Former NTUC Income chief Tan Kin Lian says that the government must bear part of the responsibility for the collapse of Hyflux, as actions it took contributed to the company’s problems.
Speaking at the Hyflux protest yesterday, Tan urged the government to take responsibility for its actions and offer a fair deal to Hyflux’s retail investors – unsophisticated investors who bought perpetual securities in the firm believing that it was safe believing the firm had gotten the seal of approval from the government
“These investors thought that their securities were safe because they were approved by the relevant authorities – approved for sale to retail investors. Also, they thought that Hyflux operates water plants, and the water plants are strategic national assets. So these are the reasons why they felt confident to invest. Also, they were allowed to apply using the ATM. So all these made it look quite approved. Within 2 years of the issue of the perpetual securities, Hyflux had to apply to the court for protection against creditors and to reorganise the company.
The catalyst for Hyflux’s downfall, according to Tan, was the opening up of the energy market despite the existing demand outstripping supply.
He said that when Hyflux was awarded the tender for the Tuaspring integrated water and power plant in 2011, PUB require the firm to sell water at a fixed price that must remain unchanged for 25 years.
It also required Hyflux to buy a “specific amount of LNG gas every month” or face a “big penalty” if it did not.
“Why did PUB ask the operator to fix the price of power in this manner – no adjustment for cost of electricity? We all know that desalinated water needs a lot of electricity, and how can we know what is the price of electricity 25 years down the road?”
Tan said that at the time, Hyflux agreed to terms because it was profitable for the firm to supply electricity to the power grid.
However, he said, between 2012 to 2014 Energy Market Authority gave vesting contracts to several new power-generating companies to build additional capacity amounting to 3000 megawatts despite existing power-generating companies already producing more electricity than demand.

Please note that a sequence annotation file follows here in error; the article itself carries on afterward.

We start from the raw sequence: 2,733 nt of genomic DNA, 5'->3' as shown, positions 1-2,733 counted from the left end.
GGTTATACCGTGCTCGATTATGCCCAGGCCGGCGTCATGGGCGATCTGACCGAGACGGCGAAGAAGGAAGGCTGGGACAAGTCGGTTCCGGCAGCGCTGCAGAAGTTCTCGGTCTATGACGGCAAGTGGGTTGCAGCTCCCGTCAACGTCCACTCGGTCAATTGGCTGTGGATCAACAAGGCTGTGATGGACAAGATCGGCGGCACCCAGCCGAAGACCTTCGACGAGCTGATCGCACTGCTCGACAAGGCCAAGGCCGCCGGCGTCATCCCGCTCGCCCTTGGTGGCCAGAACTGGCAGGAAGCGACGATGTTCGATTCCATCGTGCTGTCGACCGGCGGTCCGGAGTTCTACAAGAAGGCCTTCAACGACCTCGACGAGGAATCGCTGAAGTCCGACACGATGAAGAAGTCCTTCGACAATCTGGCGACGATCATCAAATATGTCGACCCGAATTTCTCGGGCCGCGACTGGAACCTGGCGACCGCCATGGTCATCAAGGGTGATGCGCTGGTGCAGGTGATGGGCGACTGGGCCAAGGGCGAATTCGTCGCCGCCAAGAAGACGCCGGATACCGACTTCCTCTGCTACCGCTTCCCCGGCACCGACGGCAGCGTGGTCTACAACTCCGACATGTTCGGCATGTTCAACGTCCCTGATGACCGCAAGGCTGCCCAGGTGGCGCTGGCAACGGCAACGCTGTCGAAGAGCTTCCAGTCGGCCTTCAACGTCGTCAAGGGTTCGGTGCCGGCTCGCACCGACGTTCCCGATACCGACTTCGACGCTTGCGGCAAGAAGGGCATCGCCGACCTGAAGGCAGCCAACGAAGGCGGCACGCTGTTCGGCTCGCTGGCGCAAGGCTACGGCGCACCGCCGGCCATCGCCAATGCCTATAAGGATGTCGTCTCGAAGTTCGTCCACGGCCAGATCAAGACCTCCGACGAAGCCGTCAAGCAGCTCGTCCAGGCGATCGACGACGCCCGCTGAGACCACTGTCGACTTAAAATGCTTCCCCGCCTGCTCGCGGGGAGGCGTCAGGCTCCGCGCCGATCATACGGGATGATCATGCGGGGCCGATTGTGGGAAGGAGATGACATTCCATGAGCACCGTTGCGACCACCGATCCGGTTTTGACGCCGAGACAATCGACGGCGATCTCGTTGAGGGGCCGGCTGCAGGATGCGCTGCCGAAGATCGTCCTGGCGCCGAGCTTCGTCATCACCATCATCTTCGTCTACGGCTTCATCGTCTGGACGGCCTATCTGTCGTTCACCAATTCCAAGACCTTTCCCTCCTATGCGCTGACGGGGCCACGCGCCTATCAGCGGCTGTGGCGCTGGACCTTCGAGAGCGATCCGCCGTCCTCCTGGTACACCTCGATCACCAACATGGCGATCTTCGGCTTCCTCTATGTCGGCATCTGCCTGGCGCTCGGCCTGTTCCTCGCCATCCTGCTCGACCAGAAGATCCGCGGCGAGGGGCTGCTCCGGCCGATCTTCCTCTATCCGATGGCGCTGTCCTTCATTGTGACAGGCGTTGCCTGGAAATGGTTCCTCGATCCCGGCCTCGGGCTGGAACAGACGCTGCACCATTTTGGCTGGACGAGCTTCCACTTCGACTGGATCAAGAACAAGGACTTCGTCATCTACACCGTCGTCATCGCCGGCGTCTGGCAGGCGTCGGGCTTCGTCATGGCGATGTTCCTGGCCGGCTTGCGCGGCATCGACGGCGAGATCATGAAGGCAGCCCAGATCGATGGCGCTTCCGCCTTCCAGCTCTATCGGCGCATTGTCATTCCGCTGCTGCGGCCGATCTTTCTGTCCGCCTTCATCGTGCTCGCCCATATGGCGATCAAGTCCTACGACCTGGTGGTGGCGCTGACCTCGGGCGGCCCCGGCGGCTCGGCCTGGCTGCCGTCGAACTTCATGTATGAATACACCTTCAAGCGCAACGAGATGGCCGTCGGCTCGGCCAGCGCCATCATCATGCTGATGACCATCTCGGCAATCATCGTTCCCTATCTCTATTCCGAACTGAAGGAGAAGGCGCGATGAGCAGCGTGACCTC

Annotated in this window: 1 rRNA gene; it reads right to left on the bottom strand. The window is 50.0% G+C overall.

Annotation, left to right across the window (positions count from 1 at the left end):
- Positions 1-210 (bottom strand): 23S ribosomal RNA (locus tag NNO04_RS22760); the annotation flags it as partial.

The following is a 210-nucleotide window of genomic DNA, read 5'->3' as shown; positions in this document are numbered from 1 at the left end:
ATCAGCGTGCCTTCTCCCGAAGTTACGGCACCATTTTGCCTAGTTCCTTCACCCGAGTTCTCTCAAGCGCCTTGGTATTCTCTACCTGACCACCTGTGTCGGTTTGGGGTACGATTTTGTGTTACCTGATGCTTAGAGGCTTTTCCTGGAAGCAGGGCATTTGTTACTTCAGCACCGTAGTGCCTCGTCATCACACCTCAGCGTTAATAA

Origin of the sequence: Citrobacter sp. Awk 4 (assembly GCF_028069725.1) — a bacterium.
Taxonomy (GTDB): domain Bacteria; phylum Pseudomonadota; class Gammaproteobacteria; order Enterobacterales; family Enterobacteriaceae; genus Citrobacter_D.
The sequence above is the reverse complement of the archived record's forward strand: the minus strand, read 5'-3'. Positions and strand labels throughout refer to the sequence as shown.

“With the additional 3000, capacity is two times of demand so wholesale price of electicity dropped. Price of electricity dropped from S$215 per megawatt/hr in 2011 to S$63.”
“The new generating companies, when they apply for the license, they can decide whether its commercially viable or not. But existing companies have already built the plant and are already producing power. They can’t make any more commercial decisions – they are already stuck.”
He said that Hyflux was one of the firms that was “stuck” due to the government’s actions.
“The problem faced by Hyflux is to a large extent caused by the actions of the EMA. And the EMA is the government. Because they increased the capacity by so much, the price dropped by so much. There’s nothing Hyflux can do. There’s nothing the existing operators can do. Because they’re already stuck. In the case of Hyflux, they already bought their LNG gas for a high price. They can’t stop the contract because the contract says ‘you don’t take, you pay’. So Hyflux was a victim of this overcapacity.”
Tan said that investors should not expect to get all of their money back as the blame cannot lie solely on the government, and Hyflux must accept responsibility for bad business decisions.
However, he urged the government to take back the Tuaspring plant at a fair price.
“Take back the debt, and pay a fair price. Not zero.”
Tan ended his speech calling on the government to take responsibility for its actions and to be fair to investors.
“You cannot just say it’s a commercial decision. It’s a commercial decision that is beyond the control of Hyflux, and it is the ordinary investors that are going to suffer.”